Unsatisfied with its current share of World Baseball Classic revenues, two-time champion Japan is threatening to sit out the 2013 event, Reuters reports.
“We are not saying we don’t want to take part,” stated union president Takahiro Arai. “But we will not be able to compete under the current conditions, which are unfair.”
Japan won both the inaugural 2006 and the 2009 World Baseball Classics, but the players took home only 13 percent of the revenue generated from the last tournament. MLB and its players received 66 percent of the revenue, so there’d clearly seem to be some room for negotiation here.
Japan’s club owners are also looking for a better deal with MLB.
The 2013 tournament is expected to expand from 16 teams to 28 teams, with new additions like Great Britain, France, Brazil and New Zealand. There will be a play-in round in Fall 2012 in which 16 teams will compete for four spots. The four winners will join the 12 automatic qualifiers — the U.S., Japan, the Dominican Republic and others — in a tournament set for March 2013.
Nick Piecoro of the Arizona Republic reports that Shelby Miller will return to the Diamondbacks’ starting rotation on Wednesday to start against the Giants at AT&T Field.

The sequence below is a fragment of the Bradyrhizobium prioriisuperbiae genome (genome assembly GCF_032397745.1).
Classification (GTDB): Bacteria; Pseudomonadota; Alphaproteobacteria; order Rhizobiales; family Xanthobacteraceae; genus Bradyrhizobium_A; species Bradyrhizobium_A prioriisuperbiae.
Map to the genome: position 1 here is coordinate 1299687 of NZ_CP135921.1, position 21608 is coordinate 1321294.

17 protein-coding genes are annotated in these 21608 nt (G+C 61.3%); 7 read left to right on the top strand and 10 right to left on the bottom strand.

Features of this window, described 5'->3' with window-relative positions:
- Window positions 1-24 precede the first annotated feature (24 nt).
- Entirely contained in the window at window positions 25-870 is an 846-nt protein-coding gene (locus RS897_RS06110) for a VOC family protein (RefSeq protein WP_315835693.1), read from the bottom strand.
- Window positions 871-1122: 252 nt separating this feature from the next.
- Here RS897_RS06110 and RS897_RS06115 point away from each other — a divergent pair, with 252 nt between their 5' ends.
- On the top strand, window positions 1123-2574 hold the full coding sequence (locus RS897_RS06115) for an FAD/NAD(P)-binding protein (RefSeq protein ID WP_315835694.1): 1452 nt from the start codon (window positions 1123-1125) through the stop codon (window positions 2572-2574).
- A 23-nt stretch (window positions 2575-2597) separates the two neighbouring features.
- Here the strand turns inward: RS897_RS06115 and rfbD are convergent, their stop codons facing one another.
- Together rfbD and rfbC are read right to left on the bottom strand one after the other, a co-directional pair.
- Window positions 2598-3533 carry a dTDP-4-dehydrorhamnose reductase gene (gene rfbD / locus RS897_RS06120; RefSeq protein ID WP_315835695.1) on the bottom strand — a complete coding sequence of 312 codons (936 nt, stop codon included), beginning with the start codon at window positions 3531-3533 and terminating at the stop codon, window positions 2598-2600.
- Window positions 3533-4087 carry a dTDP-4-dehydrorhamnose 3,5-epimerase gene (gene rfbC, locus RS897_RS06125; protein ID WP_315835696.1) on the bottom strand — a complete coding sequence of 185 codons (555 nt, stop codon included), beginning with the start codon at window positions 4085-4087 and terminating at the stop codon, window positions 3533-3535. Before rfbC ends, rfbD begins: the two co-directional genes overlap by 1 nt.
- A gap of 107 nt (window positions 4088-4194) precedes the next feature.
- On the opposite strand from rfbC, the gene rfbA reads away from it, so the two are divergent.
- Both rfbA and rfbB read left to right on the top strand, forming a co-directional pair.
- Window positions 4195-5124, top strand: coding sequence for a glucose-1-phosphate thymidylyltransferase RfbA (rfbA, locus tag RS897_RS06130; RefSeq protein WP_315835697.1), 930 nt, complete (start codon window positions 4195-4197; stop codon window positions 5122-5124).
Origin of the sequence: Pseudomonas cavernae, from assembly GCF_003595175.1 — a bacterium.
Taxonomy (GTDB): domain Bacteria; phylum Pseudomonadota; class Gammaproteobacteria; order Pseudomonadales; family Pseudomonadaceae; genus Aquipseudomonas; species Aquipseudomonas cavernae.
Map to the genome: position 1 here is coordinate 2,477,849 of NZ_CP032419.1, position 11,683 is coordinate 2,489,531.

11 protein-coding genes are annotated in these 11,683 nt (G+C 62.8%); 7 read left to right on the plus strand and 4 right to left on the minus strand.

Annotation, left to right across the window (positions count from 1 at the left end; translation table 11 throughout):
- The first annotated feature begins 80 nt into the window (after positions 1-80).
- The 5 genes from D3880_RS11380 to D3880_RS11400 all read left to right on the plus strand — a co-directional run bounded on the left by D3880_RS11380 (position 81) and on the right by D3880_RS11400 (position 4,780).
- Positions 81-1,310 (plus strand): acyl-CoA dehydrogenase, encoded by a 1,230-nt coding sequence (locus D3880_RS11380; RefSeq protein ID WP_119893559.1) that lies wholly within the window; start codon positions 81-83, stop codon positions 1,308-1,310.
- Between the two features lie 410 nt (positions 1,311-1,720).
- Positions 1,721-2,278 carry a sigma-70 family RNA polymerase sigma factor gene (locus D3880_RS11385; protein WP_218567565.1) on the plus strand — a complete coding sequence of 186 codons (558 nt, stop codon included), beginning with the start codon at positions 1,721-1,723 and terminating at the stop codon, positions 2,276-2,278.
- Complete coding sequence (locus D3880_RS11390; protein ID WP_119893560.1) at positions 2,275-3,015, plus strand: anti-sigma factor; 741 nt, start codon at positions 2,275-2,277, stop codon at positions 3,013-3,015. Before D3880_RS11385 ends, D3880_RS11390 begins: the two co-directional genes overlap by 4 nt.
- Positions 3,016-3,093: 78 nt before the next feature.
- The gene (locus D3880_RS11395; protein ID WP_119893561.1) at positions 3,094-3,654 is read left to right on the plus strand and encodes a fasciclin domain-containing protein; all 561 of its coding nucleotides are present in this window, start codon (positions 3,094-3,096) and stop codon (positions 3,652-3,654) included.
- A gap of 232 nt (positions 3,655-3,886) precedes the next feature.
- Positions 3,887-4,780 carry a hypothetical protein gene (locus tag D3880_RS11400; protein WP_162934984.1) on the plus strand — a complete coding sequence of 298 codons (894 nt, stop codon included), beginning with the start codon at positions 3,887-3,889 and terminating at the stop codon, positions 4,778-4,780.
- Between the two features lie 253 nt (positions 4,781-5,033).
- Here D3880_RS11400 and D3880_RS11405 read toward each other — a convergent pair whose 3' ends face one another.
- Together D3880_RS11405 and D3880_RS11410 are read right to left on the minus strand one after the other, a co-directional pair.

Miller had an abysmal first half of the season, which included a stint on the disabled list with a finger injury caused by his follow-through. In 14 starts with the D-Backs this season, Miller put up a 7.14 ERA with a 50/34 K/BB ratio in 69 1/3 innings.
Miller was demoted to Triple-A Reno and made his first start shortly after the All-Star break. In eight starts in the minors, Miller compiled a much-improved 3.91 ERA with a 55/10 K/BB ratio in 50 2/3 innings.
The Diamondbacks acquired Miller along with minor leaguer Gabe Speier from the Braves this past winter in a heavily-criticized trade that sent Ender Inciarte, Aaron Blair, and 2015 No. 1 overall pick Dansby Swanson to Atlanta.
The Mets’ broadcast trio of Gary Cohen and former major leaguers Ron Darling and Keith Hernandez ranked third out of 30 teams in FanGraphs’ 2016 Broadcaster Rankings for good reason. Beyond great play-by-play calling and in-game analysis, the three clearly have fun doing their jobs. It’s what makes bad broadcasts stick out like a sore thumb and makes other broadcasts, like the Mets’, a daily must-watch.
During the fourth inning of Tuesday night’s game between the Mets and Marlins, Hernandez decided to test out a new telestrator installed in the SNY broadcast booth. First, he drew a circle over Darling’s head, then replaced it with a spotshadow circle. Before putting his toy away, Hernandez showed off the “cone of silence,” which he quickly renamed the “Gary Cohen of silence.”
10/10, would watch again.